Thank you very much.
I'm very proud to be able to talk to you about this. I have not prepared a formal text, because I am not an expert on the topic, really. Basically, what I can talk to you about is on the basis of my experience as an investment counsellor—we have clients, obviously, who are well-to-do—and also as the result of my having been a corporate director of some 20 corporations, most of which had operations abroad.
I would say, first of all, that there are legitimate reasons, which were just brought out by the last speaker, with which I totally agree. A company such as SNC-Lavalin, on whose board I sat for 20 years, would not have had the relative growth it has had unless these possibilities existed outside, possibilities that are basically known to the Canadian government.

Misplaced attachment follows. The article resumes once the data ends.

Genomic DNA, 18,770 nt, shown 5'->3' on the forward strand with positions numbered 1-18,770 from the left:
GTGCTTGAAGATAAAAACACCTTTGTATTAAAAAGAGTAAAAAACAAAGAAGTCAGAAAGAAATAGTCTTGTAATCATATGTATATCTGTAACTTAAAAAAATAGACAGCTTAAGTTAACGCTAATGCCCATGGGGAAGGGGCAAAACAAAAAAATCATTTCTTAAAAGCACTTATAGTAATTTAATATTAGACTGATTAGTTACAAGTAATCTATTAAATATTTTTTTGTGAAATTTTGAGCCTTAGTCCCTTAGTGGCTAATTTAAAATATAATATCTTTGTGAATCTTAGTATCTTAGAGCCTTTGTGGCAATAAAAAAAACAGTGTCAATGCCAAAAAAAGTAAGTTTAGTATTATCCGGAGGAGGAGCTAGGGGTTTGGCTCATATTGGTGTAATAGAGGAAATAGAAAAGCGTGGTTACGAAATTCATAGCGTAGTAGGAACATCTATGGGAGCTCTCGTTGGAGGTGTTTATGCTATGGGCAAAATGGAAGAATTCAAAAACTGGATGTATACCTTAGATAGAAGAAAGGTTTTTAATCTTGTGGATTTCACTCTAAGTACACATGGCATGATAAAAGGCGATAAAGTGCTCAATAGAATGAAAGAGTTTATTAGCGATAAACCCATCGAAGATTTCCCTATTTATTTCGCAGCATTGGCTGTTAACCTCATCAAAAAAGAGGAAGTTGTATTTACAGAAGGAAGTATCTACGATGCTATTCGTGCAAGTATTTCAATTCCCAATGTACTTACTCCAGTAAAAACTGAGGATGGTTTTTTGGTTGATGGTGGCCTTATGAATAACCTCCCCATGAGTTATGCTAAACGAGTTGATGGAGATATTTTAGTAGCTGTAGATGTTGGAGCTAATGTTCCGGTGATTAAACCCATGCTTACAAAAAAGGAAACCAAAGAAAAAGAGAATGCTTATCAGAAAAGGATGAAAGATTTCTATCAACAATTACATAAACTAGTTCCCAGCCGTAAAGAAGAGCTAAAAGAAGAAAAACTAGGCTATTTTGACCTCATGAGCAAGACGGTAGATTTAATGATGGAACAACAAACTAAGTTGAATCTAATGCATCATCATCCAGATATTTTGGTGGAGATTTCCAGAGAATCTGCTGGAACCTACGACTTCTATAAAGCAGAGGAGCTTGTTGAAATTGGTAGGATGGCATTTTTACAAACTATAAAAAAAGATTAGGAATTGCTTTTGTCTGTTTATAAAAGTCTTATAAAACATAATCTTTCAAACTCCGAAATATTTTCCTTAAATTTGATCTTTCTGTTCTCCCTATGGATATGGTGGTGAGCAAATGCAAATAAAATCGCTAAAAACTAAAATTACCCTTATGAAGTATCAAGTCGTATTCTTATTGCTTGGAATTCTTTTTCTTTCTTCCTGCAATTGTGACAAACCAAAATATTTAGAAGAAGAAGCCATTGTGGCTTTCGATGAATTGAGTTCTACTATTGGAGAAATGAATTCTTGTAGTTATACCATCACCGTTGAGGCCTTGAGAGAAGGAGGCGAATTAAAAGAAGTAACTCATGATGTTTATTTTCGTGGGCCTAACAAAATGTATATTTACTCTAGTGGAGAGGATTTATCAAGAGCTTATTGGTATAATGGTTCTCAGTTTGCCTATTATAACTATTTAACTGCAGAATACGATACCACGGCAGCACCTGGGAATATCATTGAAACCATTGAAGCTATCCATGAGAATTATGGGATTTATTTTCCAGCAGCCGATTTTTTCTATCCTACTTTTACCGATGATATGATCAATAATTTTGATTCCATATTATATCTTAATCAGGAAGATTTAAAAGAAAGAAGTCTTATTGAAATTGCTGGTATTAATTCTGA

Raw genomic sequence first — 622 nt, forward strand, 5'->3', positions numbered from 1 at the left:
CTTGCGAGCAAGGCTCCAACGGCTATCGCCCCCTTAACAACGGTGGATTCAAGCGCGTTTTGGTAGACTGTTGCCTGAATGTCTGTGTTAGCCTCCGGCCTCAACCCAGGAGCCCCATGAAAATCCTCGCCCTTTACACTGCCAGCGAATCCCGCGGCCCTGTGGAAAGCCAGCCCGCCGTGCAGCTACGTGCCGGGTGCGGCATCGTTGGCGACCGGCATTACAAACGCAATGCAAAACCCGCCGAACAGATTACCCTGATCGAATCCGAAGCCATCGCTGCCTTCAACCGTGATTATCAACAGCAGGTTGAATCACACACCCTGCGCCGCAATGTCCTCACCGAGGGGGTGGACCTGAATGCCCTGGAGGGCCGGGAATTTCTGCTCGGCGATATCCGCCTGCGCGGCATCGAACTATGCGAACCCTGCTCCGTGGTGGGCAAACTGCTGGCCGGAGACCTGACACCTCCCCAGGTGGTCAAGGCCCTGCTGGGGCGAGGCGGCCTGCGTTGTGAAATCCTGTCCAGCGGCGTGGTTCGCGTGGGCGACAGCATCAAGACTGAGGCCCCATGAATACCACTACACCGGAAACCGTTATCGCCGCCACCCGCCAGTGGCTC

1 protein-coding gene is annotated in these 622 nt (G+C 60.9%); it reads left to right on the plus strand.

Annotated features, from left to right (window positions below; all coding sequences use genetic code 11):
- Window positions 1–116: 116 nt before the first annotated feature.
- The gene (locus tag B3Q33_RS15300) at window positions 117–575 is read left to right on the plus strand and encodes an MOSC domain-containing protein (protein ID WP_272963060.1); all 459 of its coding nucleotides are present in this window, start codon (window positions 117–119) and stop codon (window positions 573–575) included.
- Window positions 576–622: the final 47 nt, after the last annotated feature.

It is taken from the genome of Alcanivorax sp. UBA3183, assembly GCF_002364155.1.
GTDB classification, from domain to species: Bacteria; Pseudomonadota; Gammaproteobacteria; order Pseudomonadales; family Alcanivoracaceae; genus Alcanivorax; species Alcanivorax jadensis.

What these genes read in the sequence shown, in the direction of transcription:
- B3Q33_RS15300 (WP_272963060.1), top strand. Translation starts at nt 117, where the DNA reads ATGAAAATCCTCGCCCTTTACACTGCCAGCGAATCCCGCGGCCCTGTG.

It seems to me that to the extent that others are using these same types of facilities.... We are operating out of a high-cost economy today worldwide, compared with China, India, and many other countries, including the United States, in which we have had a re-evaluation of our dollar from 67¢ to $1.03. It is obvious that unless we want to send all our jobs abroad, our companies have to take advantage of these types of competitive advantages, which are being used by any international company in the world. As far as I'm concerned, that chapter should be absolutely self-evident.
Cases of individuals hiding their money, formerly in Switzerland, now less so, but also still in other offshore situations, should, I believe, be prosecuted to the utmost, and I believe that one should not go from one amnesty to another in this respect; one should go back and tax these types of totally illegitimate gains right from the beginning.